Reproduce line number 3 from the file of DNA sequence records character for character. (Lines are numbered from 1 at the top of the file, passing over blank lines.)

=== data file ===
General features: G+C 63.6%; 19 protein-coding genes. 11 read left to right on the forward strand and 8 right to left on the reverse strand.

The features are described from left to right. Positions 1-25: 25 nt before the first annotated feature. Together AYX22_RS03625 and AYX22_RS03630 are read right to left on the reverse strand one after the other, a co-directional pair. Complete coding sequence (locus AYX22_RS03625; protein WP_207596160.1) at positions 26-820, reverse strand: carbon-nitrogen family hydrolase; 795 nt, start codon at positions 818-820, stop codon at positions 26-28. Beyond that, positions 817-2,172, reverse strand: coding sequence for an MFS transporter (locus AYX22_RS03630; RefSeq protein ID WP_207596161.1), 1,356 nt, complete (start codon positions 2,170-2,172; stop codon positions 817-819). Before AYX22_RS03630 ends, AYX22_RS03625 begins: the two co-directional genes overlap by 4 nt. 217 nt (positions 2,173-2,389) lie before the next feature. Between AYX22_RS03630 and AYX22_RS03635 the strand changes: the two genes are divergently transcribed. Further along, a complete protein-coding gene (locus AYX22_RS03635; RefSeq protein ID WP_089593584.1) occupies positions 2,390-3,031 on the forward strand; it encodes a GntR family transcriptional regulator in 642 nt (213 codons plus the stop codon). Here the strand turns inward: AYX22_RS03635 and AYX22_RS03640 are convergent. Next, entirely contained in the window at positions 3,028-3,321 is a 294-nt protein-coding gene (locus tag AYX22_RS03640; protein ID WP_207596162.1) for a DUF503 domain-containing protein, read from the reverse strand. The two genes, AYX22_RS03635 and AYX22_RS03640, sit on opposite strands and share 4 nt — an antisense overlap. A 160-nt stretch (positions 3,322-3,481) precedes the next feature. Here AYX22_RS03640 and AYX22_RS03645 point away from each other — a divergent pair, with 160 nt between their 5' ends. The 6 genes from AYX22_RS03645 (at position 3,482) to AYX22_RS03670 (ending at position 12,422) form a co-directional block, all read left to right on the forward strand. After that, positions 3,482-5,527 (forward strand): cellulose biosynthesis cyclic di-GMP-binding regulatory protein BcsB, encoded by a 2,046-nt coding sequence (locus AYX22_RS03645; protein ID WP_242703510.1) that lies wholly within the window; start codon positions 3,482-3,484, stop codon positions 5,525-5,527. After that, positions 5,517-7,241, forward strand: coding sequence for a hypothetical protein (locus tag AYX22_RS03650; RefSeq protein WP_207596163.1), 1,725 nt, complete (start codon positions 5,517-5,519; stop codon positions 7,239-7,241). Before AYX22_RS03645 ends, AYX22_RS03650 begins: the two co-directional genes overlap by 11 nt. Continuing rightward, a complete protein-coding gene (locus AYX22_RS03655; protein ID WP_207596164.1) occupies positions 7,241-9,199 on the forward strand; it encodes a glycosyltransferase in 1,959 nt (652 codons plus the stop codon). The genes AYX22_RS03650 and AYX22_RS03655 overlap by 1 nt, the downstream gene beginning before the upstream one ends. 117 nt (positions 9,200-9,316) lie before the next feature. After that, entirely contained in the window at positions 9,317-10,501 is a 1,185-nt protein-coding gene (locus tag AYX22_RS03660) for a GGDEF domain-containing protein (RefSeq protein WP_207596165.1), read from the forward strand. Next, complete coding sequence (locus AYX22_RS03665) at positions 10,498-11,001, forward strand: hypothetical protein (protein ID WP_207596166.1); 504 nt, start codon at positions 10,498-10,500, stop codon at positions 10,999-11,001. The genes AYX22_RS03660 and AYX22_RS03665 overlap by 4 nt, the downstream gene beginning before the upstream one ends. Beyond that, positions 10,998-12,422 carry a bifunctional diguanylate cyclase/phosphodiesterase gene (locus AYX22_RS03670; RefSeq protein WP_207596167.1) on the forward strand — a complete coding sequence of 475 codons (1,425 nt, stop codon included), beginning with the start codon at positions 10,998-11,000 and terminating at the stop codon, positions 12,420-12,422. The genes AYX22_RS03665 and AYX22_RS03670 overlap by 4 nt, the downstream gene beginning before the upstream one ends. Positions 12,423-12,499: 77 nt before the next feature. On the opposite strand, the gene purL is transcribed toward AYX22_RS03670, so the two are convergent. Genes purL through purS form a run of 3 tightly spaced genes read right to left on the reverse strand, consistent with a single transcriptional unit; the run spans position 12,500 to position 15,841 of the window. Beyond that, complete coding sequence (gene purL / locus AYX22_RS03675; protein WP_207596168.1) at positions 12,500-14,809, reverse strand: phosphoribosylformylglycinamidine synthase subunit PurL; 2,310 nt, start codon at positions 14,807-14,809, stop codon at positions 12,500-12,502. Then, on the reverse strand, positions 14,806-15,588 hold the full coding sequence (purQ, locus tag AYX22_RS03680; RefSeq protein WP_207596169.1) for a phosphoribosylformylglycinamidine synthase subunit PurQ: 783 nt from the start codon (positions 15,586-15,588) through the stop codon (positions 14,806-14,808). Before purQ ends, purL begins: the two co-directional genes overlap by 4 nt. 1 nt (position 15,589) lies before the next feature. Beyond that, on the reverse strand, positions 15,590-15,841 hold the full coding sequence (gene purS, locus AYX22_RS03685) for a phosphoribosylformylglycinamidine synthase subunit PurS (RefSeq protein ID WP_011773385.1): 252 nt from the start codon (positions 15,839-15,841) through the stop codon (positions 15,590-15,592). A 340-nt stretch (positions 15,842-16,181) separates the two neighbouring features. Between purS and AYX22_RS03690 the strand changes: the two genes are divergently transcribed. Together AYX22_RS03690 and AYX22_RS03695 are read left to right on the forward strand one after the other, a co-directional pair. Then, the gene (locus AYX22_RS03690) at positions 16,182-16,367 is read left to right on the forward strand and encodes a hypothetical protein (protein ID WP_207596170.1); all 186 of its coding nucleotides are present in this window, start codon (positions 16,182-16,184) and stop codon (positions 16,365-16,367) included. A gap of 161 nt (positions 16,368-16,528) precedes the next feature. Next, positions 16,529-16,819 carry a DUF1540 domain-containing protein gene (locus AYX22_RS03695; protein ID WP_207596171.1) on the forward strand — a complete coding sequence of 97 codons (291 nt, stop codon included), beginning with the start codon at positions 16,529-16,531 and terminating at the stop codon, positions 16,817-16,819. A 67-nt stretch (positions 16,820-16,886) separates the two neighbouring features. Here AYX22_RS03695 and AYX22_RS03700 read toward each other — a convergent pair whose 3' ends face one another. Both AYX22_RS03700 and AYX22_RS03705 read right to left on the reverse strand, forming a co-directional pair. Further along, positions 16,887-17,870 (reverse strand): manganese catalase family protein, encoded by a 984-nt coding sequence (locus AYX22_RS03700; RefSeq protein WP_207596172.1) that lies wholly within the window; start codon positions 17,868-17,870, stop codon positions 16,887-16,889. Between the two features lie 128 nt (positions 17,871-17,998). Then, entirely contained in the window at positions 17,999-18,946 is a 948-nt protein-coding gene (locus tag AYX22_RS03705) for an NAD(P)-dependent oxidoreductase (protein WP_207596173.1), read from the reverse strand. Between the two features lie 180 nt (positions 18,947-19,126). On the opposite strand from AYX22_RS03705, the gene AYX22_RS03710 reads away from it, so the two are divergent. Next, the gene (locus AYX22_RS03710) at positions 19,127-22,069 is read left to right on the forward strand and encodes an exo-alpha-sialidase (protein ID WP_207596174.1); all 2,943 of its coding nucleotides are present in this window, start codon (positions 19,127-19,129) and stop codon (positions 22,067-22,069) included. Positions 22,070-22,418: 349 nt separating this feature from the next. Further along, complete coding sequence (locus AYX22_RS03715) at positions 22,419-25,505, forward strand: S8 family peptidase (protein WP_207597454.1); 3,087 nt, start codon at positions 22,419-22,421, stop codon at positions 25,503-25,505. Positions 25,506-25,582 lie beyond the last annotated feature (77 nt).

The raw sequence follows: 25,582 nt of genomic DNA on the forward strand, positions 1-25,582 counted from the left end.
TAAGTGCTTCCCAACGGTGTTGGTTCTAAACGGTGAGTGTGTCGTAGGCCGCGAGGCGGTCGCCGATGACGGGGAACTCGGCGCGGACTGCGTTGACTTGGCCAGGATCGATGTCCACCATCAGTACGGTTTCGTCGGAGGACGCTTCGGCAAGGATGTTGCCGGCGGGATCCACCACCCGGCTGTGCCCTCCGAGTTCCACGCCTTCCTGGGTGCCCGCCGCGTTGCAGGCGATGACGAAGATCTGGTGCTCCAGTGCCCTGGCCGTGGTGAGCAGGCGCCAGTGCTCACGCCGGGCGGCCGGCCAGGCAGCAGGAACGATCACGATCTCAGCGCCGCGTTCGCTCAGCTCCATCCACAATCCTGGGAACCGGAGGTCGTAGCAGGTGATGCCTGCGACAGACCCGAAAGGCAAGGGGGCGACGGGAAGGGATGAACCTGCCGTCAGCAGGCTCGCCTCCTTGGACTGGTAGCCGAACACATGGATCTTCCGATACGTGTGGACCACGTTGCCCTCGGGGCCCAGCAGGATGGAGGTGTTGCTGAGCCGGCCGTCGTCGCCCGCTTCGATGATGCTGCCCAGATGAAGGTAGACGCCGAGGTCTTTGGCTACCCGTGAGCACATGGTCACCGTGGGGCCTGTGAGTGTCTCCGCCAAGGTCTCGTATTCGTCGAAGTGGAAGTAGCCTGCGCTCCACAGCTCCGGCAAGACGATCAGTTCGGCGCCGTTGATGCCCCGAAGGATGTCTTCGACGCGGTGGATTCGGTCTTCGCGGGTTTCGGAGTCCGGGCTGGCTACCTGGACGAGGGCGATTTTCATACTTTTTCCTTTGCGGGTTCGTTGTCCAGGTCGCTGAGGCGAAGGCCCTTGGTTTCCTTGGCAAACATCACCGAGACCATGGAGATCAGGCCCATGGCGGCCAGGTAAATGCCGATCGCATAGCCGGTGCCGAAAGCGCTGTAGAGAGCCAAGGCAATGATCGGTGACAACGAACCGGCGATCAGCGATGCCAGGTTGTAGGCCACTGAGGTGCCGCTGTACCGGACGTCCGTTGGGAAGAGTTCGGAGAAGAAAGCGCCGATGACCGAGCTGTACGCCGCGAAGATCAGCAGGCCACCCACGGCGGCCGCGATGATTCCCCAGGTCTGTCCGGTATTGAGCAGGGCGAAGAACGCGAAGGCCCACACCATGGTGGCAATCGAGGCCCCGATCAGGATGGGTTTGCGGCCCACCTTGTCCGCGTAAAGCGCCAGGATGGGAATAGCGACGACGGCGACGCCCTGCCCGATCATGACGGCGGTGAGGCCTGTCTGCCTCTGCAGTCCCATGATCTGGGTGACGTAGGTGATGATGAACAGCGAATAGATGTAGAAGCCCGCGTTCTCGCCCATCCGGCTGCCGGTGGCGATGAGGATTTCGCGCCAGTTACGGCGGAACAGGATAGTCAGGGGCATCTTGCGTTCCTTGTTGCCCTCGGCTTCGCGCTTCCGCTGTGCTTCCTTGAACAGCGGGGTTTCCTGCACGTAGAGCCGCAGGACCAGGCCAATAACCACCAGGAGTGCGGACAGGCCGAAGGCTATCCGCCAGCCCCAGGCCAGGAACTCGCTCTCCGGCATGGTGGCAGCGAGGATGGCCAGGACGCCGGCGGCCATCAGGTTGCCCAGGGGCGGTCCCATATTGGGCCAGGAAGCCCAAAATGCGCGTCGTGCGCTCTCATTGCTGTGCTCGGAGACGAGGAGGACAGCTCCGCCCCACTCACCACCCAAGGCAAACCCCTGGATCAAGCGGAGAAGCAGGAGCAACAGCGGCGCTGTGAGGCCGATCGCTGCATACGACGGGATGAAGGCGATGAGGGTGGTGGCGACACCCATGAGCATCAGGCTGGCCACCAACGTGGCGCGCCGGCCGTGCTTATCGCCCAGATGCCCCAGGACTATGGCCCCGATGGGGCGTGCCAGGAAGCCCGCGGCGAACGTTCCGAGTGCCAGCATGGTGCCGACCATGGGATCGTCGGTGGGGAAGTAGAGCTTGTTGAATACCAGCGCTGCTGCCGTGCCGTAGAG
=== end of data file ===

The raw sequence follows: 25,582 nt of genomic DNA on the forward strand, positions 1-25,582 counted from the left end.